When scientists talk about a sense of adventure, they're usually referring to a physiological response: People who grab at life's possibilities respond—on a biological level—to stressful situations quite differently from the rest of us. Loehr says that when the mind perceives any variety of danger—anything from a physical threat to a grueling day with the in-laws—the adrenal cortex (the outer layer of the adrenal glands located on top of the kidneys) starts producing the hormone cortisol. Known as the stress hormone, cortisol breaks down muscle proteins into amino acids, which the liver converts into glucose for energy to help us prepare for whatever the threat is. But there are some negative effects: Your heart rate shoots up, along with your respiratory rate and blood pressure. Your body is literally getting ready for war. Humans honed this response in the Stone Age, when almost everything was a life-or-death decision, and many of us still use it as a default, even if our life isn't really on the line. We wake up each day thinking about all the things that could go wrong, producing cortisol at the tiniest mishaps. Over time this reaction becomes an overreaction, Loehr says. It exhausts us and warps our judgment. It literally stresses us out.
The more optimistic adventurers among us, however, instinctively stimulate the inner adrenal core—the adrenal medulla—which produces a hormonal release of catecholamines, including epinephrine (also known as adrenaline) and norepinephrine. Catecholamines are part of the same fight-or-flight response that got us through the Stone Age, but their effects, Loehr says, "are more related to a sense of challenge, opportunity, and adventure without all the toxic feelings that come from fear." Catecholamines help you feel high-spirited, sometimes even euphoric. And since epinephrine and norepinephrine are linked to increased mental activity, you're able to make decisions more clearly.
At his Florida center, Loehr teaches his clients behavioral strategies to shift from automatically triggering the outer adrenal hormones to the healthier ones of the adrenal medulla. This involves learning a whole new set of habits. His clients learn to start the morning with a few moments of contemplation, planning the day ahead and reflecting on what's important to them. Some give this time over to prayer; others, to meditation or relaxation.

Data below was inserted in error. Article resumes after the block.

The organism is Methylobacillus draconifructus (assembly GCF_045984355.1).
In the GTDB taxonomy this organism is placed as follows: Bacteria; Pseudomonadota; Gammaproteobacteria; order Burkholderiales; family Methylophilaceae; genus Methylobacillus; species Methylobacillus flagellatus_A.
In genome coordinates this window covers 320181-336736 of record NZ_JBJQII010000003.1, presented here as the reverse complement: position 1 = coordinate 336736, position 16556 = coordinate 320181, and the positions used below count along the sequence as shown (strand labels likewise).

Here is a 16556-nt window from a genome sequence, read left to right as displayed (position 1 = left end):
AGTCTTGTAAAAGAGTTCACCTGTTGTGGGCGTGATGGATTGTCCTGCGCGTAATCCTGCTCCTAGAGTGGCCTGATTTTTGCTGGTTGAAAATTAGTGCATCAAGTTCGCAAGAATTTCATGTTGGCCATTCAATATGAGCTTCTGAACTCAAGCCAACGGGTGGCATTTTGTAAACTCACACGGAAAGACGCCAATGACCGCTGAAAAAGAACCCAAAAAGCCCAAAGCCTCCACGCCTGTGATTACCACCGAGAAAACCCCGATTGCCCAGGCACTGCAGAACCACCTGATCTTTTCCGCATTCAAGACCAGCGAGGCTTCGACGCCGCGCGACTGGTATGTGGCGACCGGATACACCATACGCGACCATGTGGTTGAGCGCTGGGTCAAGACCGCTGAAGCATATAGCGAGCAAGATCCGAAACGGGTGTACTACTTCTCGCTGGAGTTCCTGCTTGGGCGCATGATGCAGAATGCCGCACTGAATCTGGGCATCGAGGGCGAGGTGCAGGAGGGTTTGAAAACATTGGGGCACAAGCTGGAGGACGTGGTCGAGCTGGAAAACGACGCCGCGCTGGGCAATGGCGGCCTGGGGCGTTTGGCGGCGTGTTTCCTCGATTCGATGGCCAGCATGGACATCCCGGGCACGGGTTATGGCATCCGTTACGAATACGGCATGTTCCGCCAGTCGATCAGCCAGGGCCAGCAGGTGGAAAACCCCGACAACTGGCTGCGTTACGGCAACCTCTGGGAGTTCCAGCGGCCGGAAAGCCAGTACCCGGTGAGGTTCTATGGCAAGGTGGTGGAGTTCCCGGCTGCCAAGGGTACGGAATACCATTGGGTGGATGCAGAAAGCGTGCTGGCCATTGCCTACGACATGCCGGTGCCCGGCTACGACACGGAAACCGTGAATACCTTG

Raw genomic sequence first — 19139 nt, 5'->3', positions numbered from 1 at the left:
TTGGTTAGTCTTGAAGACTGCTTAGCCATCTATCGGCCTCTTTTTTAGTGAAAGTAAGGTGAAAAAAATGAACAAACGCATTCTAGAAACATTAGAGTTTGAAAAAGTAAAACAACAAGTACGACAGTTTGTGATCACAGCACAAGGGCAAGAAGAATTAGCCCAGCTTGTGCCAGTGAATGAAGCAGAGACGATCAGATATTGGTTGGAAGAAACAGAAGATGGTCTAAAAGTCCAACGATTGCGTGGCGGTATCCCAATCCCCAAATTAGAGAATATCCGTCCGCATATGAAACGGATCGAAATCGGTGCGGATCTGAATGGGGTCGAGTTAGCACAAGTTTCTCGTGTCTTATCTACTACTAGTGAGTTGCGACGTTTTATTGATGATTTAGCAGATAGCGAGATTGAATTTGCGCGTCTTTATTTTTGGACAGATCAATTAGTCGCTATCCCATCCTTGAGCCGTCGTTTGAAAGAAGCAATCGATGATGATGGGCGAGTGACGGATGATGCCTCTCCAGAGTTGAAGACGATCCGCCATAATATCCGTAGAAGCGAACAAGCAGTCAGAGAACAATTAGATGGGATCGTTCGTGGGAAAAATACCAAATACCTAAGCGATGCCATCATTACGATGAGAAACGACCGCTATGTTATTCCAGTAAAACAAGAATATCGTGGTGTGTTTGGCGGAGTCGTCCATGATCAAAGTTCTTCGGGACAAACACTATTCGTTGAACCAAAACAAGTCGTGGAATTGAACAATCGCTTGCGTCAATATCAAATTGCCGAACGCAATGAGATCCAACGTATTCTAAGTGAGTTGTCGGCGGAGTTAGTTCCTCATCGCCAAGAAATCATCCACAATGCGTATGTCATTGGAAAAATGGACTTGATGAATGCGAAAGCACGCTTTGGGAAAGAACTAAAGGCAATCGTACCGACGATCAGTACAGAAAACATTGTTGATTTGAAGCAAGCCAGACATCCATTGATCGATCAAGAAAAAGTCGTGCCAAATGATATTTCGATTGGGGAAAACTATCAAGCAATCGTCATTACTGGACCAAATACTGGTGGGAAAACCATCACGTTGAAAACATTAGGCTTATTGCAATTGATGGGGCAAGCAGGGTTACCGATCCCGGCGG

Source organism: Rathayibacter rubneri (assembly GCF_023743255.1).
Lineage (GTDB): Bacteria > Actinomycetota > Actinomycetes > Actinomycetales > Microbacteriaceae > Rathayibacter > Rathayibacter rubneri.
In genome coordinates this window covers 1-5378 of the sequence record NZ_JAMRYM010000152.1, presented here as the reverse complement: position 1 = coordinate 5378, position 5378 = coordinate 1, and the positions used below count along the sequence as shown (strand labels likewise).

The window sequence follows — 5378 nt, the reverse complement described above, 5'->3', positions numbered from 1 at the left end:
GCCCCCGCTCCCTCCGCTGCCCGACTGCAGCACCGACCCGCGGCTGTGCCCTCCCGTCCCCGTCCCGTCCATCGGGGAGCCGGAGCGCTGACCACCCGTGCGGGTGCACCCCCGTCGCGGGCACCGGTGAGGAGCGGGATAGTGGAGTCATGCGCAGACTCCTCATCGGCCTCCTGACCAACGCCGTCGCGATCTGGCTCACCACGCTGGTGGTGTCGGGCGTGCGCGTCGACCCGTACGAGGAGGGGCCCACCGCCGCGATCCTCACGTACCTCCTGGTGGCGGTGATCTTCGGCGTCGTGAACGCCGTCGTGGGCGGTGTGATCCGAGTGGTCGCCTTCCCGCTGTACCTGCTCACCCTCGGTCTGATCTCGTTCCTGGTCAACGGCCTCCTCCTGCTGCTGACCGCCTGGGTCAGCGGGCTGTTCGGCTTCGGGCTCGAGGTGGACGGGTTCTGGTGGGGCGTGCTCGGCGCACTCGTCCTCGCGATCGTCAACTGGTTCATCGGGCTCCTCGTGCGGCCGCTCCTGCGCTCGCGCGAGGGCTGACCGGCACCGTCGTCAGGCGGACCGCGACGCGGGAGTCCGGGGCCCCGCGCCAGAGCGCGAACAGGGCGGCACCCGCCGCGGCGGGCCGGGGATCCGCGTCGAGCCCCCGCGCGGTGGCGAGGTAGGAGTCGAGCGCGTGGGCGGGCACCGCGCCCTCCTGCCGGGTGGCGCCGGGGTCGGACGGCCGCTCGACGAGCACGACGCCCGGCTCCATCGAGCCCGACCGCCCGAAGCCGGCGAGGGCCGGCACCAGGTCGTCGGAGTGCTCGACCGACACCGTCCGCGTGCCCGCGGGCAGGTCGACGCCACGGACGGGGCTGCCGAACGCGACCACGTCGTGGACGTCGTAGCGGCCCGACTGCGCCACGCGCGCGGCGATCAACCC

During the day, Loehr's clients repeat to themselves mottos they've composed—like "I am self-reliant," "I am decisive," "I'm a good problem solver"—to counteract the running self-critique the rest of us tend to deliver all day ("I am way too needy," "I can't make a decision to save my life," "Why can't I solve my problems?!"). If daily affirmations aren't your speed, you might try playing your favorite kind of music at the same time every day. "We try to figure out what has given you the sense of the world as a place with infinite possibilities," says Loehr. "Then suddenly you start to frame each day as an opportunity to grow, not as Oh my God, I'm gonna die."
The next step toward a more adventurous life is getting unstuck, says Maggie Craddock, a former award-winning Wall Street money manager who now uses her degree in counseling psychology to coach employees of Goldman Sachs, Merrill Lynch, and Credit Suisse First Boston. Craddock says that people who are feeling as if life is closing in on them have one thing in common: They're having trouble separating what they think they should want (a promotion, a big fat raise, the return of casual Fridays) from what they really want (recognition, a sense of purpose or balance in their lives). Clients often walk through the door thinking they're going to be focusing on how to get rid of the guy in the corner office, but they quickly find themselves entering a deeper discussion of what's really holding them back.
Craddock starts by talking with them about their home lives, their childhoods, their support systems. She'll ask, "What definitions of success did you get from your family?" and "How do they influence the decisions you're making today?" In answering the questions, clients sometimes see that when they're under pressure, they repeat behavior patterns from their childhood—patterns that trip them up now. They begin to realize that they might have made choices based on someone else's idea of success or happiness, which could be rethought. "People have to ask themselves, How is my sense of who I am being shaped by the people I'm around?" says Craddock. "Is that keeping me in my rut or helping me out of it?"
The way to discover your inner adventurer is not with foolhardy, death-defying acts but with balance and contemplation